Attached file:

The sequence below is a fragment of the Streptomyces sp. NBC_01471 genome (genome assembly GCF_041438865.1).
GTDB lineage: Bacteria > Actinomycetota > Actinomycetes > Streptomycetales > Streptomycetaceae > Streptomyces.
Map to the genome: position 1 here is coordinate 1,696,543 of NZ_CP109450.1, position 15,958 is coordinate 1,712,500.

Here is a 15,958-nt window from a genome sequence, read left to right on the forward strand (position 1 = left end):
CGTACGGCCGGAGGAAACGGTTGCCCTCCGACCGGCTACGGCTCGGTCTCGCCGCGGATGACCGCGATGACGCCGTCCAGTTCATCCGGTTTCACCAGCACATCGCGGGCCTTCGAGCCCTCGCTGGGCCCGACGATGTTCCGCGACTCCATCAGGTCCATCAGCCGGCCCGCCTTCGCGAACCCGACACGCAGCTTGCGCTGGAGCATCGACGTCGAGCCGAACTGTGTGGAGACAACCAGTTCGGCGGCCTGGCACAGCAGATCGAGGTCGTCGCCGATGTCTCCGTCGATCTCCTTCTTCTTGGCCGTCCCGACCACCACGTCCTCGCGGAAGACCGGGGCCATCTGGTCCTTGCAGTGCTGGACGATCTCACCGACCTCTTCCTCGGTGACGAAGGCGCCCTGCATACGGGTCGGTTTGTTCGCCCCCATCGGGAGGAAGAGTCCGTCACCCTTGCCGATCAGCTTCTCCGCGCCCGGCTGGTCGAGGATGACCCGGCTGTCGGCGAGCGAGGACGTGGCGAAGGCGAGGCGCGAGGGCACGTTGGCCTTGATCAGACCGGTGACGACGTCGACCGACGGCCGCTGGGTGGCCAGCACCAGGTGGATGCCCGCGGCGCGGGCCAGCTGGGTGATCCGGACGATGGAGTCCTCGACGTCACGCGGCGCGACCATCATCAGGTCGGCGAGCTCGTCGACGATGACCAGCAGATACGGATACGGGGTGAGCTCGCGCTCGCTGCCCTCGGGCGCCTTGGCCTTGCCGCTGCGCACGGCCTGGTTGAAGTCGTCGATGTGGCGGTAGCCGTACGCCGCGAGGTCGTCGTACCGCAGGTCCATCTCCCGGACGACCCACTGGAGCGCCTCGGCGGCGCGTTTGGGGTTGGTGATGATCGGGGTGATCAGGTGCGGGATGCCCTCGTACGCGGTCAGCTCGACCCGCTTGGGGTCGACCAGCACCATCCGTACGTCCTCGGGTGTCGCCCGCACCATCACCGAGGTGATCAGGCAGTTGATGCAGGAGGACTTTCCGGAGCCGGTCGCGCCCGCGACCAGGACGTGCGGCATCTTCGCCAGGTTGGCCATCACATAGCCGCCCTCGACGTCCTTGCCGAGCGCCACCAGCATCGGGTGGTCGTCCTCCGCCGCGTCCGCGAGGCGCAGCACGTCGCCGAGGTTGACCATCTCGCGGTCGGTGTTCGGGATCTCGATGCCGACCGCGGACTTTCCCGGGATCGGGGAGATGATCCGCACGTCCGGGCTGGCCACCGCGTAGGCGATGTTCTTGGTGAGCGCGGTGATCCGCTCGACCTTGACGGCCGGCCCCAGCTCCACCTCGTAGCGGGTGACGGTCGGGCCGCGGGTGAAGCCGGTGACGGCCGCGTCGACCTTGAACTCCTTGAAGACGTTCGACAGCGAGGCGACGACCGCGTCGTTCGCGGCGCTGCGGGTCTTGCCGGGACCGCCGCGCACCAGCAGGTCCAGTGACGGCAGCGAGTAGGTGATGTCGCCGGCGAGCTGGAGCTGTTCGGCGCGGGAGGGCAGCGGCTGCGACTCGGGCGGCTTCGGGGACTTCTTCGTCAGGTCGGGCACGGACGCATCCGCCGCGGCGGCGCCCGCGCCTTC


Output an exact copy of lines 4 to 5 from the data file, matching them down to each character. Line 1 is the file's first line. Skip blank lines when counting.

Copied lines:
Here is a 15,958-nt window from a genome sequence, read left to right on the forward strand (position 1 = left end):
CGTACGGCCGGAGGAAACGGTTGCCCTCCGACCGGCTACGGCTCGGTCTCGCCGCGGATGACCGCGATGACGCCGTCCAGTTCATCCGGTTTCACCAGCACATCGCGGGCCTTCGAGCCCTCGCTGGGCCCGACGATGTTCCGCGACTCCATCAGGTCCATCAGCCGGCCCGCCTTCGCGAACCCGACACGCAGCTTGCGCTGGAGCATCGACGTCGAGCCGAACTGTGTGGAGACAACCAGTTCGGCGGCCTGGCACAGCAGATCGAGGTCGTCGCCGATGTCTCCGTCGATCTCCTTCTTCTTGGCCGTCCCGACCACCACGTCCTCGCGGAAGACCGGGGCCATCTGGTCCTTGCAGTGCTGGACGATCTCACCGACCTCTTCCTCGGTGACGAAGGCGCCCTGCATACGGGTCGGTTTGTTCGCCCCCATCGGGAGGAAGAGTCCGTCACCCTTGCCGATCAGCTTCTCCGCGCCCGGCTGGTCGAGGATGACCCGGCTGTCGGCGAGCGAGGACGTGGCGAAGGCGAGGCGCGAGGGCACGTTGGCCTTGATCAGACCGGTGACGACGTCGACCGACGGCCGCTGGGTGGCCAGCACCAGGTGGATGCCCGCGGCGCGGGCCAGCTGGGTGATCCGGACGATGGAGTCCTCGACGTCACGCGGCGCGACCATCATCAGGTCGGCGAGCTCGTCGACGATGACCAGCAGATACGGATACGGGGTGAGCTCGCGCTCGCTGCCCTCGGGCGCCTTGGCCTTGCCGCTGCGCACGGCCTGGTTGAAGTCGTCGATGTGGCGGTAGCCGTACGCCGCGAGGTCGTCGTACCGCAGGTCCATCTCCCGGACGACCCACTGGAGCGCCTCGGCGGCGCGTTTGGGGTTGGTGATGATCGGGGTGATCAGGTGCGGGATGCCCTCGTACGCGGTCAGCTCGACCCGCTTGGGGTCGACCAGCACCATCCGTACGTCCTCGGGTGTCGCCCGCACCATCACCGAGGTGATCAGGCAGTTGATGCAGGAGGACTTTCCGGAGCCGGTCGCGCCCGCGACCAGGACGTGCGGCATCTTCGCCAGGTTGGCCATCACATAGCCGCCCTCGACGTCCTTGCCGAGCGCCACCAGCATCGGGTGGTCGTCCTCCGCCGCGTCCGCGAGGCGCAGCACGTCGCCGAGGTTGACCATCTCGCGGTCGGTGTTCGGGATCTCGATGCCGACCGCGGACTTTCCCGGGATCGGGGAGATGATCCGCACGTCCGGGCTGGCCACCGCGTAGGCGATGTTCTTGGTGAGCGCGGTGATCCGCTCGACCTTGACGGCCGGCCCCAGCTCCACCTCGTAGCGGGTGACGGTCGGGCCGCGGGTGAAGCCGGTGACGGCCGCGTCGACCTTGAACTCCTTGAAGACGTTCGACAGCGAGGCGACGACCGCGTCGTTCGCGGCGCTGCGGGTCTTGCCGGGACCGCCGCGCACCAGCAGGTCCAGTGACGGCAGCGAGTAGGTGATGTCGCCGGCGAGCTGGAGCTGTTCGGCGCGGGAGGGCAGCGGCTGCGACTCGGGCGGCTTCGGGGACTTCTTCGTCAGGTCGGGCACGGACGCATCCGCCGCGGCGGCGCCCGCGCCTTC